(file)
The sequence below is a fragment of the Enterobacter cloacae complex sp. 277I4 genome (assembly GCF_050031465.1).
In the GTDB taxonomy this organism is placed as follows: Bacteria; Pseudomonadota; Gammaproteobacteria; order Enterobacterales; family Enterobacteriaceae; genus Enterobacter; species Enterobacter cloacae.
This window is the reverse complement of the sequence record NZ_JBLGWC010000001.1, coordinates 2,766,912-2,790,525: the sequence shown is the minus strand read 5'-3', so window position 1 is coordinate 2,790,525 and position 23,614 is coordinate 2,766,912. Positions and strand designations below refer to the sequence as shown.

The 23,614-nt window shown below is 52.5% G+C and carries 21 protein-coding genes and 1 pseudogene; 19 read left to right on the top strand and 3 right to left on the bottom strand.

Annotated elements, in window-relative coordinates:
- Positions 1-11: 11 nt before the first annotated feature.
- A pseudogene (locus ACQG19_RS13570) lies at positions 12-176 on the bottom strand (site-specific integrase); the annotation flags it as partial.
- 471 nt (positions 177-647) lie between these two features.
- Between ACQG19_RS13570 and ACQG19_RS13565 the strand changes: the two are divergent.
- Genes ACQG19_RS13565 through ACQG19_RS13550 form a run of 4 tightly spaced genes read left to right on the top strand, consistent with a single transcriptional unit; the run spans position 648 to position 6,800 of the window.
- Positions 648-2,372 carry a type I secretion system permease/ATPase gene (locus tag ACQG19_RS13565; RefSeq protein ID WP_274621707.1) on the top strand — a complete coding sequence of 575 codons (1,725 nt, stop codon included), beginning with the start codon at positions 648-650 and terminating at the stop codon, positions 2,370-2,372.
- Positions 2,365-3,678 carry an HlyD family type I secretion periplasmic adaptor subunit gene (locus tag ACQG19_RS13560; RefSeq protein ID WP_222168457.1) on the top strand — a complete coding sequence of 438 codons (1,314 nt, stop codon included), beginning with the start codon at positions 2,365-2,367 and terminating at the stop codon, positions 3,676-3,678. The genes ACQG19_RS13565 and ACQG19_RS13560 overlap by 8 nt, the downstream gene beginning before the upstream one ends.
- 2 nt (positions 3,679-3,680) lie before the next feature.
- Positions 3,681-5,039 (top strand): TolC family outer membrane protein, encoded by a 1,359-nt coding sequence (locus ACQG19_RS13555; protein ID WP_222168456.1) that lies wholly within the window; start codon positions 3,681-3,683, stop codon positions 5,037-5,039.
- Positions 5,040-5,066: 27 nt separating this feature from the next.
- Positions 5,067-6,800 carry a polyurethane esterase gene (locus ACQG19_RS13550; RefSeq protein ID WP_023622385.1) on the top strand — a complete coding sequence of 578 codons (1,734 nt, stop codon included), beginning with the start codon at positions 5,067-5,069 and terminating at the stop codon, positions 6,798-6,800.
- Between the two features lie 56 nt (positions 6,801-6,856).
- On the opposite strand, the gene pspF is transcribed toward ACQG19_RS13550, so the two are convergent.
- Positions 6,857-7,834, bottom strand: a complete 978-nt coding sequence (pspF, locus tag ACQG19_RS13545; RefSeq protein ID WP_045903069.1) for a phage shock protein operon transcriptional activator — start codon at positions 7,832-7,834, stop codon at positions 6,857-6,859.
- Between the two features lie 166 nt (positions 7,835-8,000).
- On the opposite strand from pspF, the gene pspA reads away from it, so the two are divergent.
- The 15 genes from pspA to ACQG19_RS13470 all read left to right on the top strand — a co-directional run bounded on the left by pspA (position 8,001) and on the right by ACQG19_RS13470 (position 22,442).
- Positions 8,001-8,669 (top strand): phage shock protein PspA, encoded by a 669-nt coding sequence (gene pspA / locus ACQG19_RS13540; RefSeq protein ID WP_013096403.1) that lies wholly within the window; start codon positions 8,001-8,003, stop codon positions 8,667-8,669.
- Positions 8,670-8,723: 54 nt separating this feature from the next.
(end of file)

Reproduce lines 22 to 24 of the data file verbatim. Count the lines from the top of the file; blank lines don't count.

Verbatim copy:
- The 15 genes from pspA to ACQG19_RS13470 all read left to right on the top strand — a co-directional run bounded on the left by pspA (position 8,001) and on the right by ACQG19_RS13470 (position 22,442).
- Positions 8,001-8,669 (top strand): phage shock protein PspA, encoded by a 669-nt coding sequence (gene pspA / locus ACQG19_RS13540; RefSeq protein ID WP_013096403.1) that lies wholly within the window; start codon positions 8,001-8,003, stop codon positions 8,667-8,669.
- Positions 8,670-8,723: 54 nt separating this feature from the next.